Almost life-size head of a marble sculpture
This remarkable head, sculpted in marble some four and a half millennia ago on one of the Cycladic islands (Greece), once belonged to an almost life-size representation of the human form. The rest of the sculpture has not survived, and the head itself is broken in two pieces. Despite that, it is well preserved and gives us an insight into one of the most enigmatic aspects of prehistoric Cycladic life.
Although ‘folded-arm figurines’ (so called because they are usually represented with arms crossed) are well-known, they are usually smaller in size than this piece. Less than a dozen examples (excluding those without a secure provenance) are thought to have been more than a metre tall, and only one of those (from Amorgos, now on display in the National Museum in Athens) is complete. By comparing the proportions of our example with other known figures we can calculate its original height as being between about 863 mm and 1079 mm.
The features are simple and striking. From the front, the head is oval in shape, a feature probably marking it out as early in the sequence of folded-arm figures (other heads may be more triangular or ‘lyre-shaped’ in appearance). The flat area at the top of the head (the ‘cranial plane’) is much less pronounced than on some figures. The nose is bold and dominates the face which, as is usual with Cycladic figurines, has neither eyes nor mouth. We know from other figures that these features were often added in paint , but it is very hard to distinguish any traces of paint on this figure (there is a possibility of a faint trace of an eye on the left side).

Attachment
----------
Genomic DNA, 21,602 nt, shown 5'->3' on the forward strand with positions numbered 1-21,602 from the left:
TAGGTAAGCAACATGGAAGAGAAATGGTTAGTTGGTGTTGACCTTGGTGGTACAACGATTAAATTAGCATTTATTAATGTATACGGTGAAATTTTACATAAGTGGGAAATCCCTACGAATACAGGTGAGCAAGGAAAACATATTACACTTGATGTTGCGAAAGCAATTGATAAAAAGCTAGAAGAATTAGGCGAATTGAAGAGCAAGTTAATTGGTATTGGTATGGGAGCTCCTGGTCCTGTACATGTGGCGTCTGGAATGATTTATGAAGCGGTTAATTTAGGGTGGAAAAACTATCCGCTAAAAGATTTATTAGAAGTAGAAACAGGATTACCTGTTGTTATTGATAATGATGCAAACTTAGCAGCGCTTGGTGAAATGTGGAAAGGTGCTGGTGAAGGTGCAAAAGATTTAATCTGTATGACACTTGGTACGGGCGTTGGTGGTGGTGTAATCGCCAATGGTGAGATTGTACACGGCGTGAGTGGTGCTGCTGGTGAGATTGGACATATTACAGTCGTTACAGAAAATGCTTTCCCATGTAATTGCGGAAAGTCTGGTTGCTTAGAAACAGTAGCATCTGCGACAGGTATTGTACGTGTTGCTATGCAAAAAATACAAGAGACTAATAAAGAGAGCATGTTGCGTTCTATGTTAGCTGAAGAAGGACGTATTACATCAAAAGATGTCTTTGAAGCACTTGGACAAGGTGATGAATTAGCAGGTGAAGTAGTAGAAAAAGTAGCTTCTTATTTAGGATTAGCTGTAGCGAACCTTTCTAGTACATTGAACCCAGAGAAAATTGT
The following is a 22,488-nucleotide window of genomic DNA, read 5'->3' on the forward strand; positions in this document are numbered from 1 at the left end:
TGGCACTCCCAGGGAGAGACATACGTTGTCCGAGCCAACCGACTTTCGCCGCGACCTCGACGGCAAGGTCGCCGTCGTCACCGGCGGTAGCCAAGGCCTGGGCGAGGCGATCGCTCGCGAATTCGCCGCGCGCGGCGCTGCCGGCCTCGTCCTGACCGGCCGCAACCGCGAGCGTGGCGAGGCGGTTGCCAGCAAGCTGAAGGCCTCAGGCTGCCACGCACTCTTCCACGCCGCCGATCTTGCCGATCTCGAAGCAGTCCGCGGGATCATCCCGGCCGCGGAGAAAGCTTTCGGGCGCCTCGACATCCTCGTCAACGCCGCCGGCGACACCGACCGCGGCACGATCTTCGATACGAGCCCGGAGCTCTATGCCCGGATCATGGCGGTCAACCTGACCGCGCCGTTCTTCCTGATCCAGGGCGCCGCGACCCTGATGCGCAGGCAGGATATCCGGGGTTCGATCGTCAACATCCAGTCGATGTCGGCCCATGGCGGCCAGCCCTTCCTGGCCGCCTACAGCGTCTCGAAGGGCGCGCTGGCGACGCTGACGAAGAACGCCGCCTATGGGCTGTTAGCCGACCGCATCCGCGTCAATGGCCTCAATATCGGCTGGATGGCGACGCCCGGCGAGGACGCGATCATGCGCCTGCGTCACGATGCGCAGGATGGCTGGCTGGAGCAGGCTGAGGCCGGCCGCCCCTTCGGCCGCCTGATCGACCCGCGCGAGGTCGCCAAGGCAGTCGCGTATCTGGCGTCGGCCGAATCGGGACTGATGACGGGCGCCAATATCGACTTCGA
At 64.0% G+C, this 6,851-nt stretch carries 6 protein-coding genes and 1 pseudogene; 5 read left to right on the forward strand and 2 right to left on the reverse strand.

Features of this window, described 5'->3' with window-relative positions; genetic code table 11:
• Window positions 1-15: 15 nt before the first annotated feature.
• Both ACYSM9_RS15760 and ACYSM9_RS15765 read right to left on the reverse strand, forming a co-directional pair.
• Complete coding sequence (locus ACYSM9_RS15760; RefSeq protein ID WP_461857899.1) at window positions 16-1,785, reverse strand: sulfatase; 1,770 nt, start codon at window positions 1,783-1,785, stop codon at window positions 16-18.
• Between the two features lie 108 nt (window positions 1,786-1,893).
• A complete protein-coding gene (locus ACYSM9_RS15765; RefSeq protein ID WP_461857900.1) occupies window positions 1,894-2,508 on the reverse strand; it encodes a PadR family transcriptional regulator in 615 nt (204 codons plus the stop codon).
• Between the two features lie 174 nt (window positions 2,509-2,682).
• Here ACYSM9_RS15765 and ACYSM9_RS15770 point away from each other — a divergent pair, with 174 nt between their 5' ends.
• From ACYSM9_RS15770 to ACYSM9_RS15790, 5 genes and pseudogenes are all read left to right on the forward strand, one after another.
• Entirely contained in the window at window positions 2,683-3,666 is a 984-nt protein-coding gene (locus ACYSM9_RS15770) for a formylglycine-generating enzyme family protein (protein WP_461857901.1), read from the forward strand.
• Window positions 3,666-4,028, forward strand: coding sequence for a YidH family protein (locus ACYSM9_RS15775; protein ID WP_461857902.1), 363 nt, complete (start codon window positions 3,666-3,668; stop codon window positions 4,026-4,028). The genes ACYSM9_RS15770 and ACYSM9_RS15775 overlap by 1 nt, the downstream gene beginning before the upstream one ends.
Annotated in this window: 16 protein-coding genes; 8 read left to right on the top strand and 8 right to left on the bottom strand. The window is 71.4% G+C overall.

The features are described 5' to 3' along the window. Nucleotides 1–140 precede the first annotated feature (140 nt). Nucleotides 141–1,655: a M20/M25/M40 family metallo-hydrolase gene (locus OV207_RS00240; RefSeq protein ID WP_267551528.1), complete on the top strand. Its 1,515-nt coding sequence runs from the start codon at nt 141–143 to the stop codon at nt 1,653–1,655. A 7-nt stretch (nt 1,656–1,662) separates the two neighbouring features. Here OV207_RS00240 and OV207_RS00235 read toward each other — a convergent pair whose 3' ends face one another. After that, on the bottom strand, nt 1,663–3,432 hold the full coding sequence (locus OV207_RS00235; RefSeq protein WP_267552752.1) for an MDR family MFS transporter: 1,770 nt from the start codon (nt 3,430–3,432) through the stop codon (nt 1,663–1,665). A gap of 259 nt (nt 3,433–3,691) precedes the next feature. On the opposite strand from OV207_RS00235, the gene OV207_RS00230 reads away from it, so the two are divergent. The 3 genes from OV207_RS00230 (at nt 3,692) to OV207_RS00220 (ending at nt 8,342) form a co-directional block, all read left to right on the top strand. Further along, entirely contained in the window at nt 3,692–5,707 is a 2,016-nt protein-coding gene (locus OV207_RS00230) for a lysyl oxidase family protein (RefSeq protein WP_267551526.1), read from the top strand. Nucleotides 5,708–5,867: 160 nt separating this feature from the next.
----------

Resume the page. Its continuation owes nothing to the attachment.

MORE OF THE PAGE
An important characteristic at the sides is the ears, which are rarely depicted on Cycladic figures and usually only on larger examples. These are only visible when viewed from the sides or rear. The rear of the head is a little better preserved than the front, and in general the upper fragment is more weathered than the lower. This is an indication that the upper piece was exposed for longer than the lower piece. Thus it may be that, rather than being placed in a grave, these pieces may have been instead deposited ritually in a broken state (as we know happened with fragments deliberately deposited at the Early Bronze Age sanctuary on Keros ).
While there is much that we still do not know about the meaning, use and importance of Early Cycladic sculptures, it is clear there was a role for such large, almost life-size sculptures. These would have been very heavy, requiring two or more persons to move, and not easily manipulated (whereas the smaller ones could have been carried easily by one person). Thus they may have been carried by a group in a procession, or they may have been approached at a fixed point (but no such cult place has been recognised archaeologically). Most were, at the end of their use-life, deliberately broken, as this one may have been.
Michael Boyd, March 2022
 Kiki Birtacha, ‘Examining the paint on Cycladic figurines’, in Early Cycladic Sculpture in Context, eds. M. Marthari, C. Renfrew & M.J. Boyd (Oxbow Books, 2017), 491-502.
 Colin Renfrew, ‘The sanctuary at Keros: questions of materiality and monumentality’, Proceedings of the British Academy 1, 187-212.
C. Broodbank, An Island Archaeology of the Early Cyclades (Cambridge University Press, 2000).
M. Marthari, C. Renfrew & M.J. Boyd, Early Cycladic Sculpture in Context (Oxbow Books, 2017).
Acquired by the Sainsbury Family in 1955. Donated to the Sainsbury Centre, University of East Anglia in 1973 as part of the original gift.
Not on display
Title/Description: Almost life-size head of a marble sculpture
Born: 2700 c. BC - 2400 c. BC
Technique: Carving, Incising
Measurements: h. 228 x w. 134 x d. 105 mm
Accession Number: 352
Historic Period: Early Bronze Age (c. 3000-2700 BC), 3rd millennium BC
Cultural Group: Keros-Syros culture
Credit Line: Donated by Robert and Lisa Sainsbury, 1973